(Back to Session 1)
In which the party seeks a great healer but find only his hand on an island in another world, conduct the perfect heist, and blow up because of a cursed scroll.
The party members present were the following:
- Esja (Ranger 2)
- Freydís (Priest 3)
- Gylfi Flogasson (Legerdemainist 1)
- Harald Greentooth (Fighter 3)
- Ingegeirr Lynetsinner (Anti-Paladin 1)
- Jormund (Magician 3)
Referee's note: The player of Gottfried decided that, since there were already enough combat-oriented characters in the party, he would try one of the more interesting classes: he chose the Legerdemainist, a thief with ample magical skills to be really different. Obviously, he went for illusionist magic, as well. Also, a new player joined the party (actually, a first time table-top role-player), who really liked the idea of an evil paladin. Although the rulebook doesn't include that option, for now, we went ahead with simply reversing every ability of the paladin (e.g. his touch caused damage and disease instead of curing it; he would control undead instead of turning them; he would use necromancer spells, etc.)After the party (then consisting of Esja, Freydís, Harald, and Gottfried) met with Jormund again, they learned that Jarl Olaf Gunnbjörn had suddenly fall sick; they returned to his village at once where they realised how troubling his sickness really was. Olaf told Gottfried about a vision Odin sent to Kjartan, the local priest: he saw an island surrounded by thick fog, a land where supposedly a great healer resides, presumably the only one who can cure Jarl Olaf. The party enlisted a capable and daring crew of vikings (to which Gottfried's younger brother, Gylfi, and a sinister warrior, Ingegeirr joined, as well), while Gottfried decided to stay at the village (since he is married to Olaf's daughter, Ingrid, and beloved by Olaf and the locals, he could effectively fill in for the Jarl).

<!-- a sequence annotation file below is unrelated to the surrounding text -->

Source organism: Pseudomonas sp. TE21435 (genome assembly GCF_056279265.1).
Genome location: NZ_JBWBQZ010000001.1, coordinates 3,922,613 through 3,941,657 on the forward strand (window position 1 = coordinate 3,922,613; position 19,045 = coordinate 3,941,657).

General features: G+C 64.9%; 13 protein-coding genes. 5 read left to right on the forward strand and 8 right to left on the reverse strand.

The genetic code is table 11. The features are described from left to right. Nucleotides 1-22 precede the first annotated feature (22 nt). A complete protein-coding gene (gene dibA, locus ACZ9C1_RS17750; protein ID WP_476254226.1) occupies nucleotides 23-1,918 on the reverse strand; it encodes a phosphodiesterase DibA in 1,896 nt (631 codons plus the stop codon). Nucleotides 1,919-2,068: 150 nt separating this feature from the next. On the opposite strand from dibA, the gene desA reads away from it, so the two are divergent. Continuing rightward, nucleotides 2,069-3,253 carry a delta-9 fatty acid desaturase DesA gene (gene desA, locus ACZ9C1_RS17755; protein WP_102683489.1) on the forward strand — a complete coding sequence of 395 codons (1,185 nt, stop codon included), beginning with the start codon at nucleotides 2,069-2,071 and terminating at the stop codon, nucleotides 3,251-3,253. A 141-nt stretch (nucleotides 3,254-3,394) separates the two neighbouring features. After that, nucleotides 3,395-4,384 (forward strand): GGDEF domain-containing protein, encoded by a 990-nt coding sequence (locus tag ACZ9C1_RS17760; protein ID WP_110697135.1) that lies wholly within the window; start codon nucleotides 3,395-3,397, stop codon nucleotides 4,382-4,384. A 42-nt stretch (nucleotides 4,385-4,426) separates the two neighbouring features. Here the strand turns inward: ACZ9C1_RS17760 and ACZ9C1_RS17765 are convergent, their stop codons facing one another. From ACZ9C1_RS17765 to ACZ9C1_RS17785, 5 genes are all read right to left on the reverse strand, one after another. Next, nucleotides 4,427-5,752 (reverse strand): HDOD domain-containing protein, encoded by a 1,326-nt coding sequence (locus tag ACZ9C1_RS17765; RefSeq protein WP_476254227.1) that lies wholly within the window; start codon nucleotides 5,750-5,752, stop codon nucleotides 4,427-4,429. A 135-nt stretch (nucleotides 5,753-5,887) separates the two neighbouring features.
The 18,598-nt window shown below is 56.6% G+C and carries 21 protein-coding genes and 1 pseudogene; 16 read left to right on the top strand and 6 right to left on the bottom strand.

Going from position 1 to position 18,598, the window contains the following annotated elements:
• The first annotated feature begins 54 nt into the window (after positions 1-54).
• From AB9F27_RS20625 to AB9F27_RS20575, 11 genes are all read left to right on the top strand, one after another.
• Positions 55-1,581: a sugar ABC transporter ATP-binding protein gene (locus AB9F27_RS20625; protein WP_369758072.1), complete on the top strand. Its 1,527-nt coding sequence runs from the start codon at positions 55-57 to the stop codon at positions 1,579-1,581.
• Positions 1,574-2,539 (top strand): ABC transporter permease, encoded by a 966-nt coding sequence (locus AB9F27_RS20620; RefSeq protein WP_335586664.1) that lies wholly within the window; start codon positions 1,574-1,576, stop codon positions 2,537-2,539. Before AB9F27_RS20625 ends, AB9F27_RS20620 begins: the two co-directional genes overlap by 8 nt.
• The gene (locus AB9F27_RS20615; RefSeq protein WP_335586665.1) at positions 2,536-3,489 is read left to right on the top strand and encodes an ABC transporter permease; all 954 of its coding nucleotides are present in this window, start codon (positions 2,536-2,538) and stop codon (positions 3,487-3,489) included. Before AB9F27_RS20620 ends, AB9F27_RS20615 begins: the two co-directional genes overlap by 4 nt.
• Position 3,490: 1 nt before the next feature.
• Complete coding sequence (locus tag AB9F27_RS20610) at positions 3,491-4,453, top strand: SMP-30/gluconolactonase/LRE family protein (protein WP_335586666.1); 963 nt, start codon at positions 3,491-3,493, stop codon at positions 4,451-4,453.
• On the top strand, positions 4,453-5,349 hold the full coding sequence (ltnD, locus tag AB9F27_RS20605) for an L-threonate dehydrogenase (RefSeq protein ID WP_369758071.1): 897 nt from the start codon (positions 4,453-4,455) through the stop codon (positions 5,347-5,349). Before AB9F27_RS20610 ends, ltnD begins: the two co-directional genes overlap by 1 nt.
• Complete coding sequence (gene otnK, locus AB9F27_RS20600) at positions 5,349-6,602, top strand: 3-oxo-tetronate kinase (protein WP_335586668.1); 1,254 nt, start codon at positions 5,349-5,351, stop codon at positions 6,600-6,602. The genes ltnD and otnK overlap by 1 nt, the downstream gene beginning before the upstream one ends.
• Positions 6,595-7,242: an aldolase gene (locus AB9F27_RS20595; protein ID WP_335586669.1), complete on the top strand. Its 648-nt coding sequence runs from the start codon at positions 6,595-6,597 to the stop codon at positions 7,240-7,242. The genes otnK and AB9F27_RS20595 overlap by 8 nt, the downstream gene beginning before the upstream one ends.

Referee's note: The players obviously knew what was really going on; however, this urgent matter seemed plausible for me, and it allowed the retirement of Gottfried and the introduction of Gylfi and Ingegeirr to the party.After several days of travel, the party was hit by a terrifying storm, amidst which four night-gaunts appeared from the clouds and, despite the party's efforts, grabbed two of their men and took off.
At sunrise they reached the shore of a small island, one half of which was dominated by an eerie forest, the other by a large hill (or small mountain), whose slopes were apparently cultivated by a group of people. The party approached the islanders and inquired about the whereabouts of the supposed great healer, only to learn that Tommar the Great has been dead for a couple of hundred years. They also learned of a temple up on the hill, where an order of priests still venerated Tommar's memory. The spokesperson was rather reluctant to show them the way, but - overcoming his fears - he finally obliged the party's request.
First, only Harald followed the villager into the temple, which was located conveniently inside the mountain, approachable by a single staircase. There he met still guardsmen wearing a sort of chain mail and helmets, a roomful of adolescent novices (who behaved quite like the average youngster and nothing like one would expect from monks), and - finally - the Hierarch, a remarkably austere and punctilious man.
Later on, as two different delegations, entered Gylfi (impersonating an archaeologist-ethnographer interested in writing a report on the history and culture of the locals regarding their temple and religion) and Jormund and Freydís (asking for the help of the order to provide a cure of Jarl Olaf). Help was offered in exchange for a number of men, pseudo-patients, as they put it, to allow them to continue with their experiments and perfecting their medical methods; Jormund and Freydís excused themselves to discuss the matter with their group and left.